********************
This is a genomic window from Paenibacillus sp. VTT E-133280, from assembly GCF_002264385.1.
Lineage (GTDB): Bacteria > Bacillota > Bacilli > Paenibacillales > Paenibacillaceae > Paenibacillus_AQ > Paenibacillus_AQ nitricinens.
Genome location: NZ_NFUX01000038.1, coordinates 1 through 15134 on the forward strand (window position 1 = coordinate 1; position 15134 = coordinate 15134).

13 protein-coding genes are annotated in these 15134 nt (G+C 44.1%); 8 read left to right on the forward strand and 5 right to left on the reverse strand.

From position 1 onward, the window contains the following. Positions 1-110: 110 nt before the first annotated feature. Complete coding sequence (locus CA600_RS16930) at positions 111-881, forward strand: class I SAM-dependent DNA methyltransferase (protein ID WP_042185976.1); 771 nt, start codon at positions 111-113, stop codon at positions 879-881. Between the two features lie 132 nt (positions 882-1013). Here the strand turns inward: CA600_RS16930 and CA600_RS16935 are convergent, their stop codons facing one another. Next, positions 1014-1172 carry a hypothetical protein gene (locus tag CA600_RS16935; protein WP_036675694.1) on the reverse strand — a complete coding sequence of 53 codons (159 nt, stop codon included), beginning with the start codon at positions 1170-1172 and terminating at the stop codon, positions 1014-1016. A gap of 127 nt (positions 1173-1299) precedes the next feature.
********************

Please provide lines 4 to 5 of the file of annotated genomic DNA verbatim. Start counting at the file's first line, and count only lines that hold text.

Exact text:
13 protein-coding genes are annotated in these 15134 nt (G+C 44.1%); 8 read left to right on the forward strand and 5 right to left on the reverse strand.

From position 1 onward, the window contains the following. Positions 1-110: 110 nt before the first annotated feature. Complete coding sequence (locus CA600_RS16930) at positions 111-881, forward strand: class I SAM-dependent DNA methyltransferase (protein ID WP_042185976.1); 771 nt, start codon at positions 111-113, stop codon at positions 879-881. Between the two features lie 132 nt (positions 882-1013). Here the strand turns inward: CA600_RS16930 and CA600_RS16935 are convergent, their stop codons facing one another. Next, positions 1014-1172 carry a hypothetical protein gene (locus tag CA600_RS16935; protein WP_036675694.1) on the reverse strand — a complete coding sequence of 53 codons (159 nt, stop codon included), beginning with the start codon at positions 1170-1172 and terminating at the stop codon, positions 1014-1016. A gap of 127 nt (positions 1173-1299) precedes the next feature.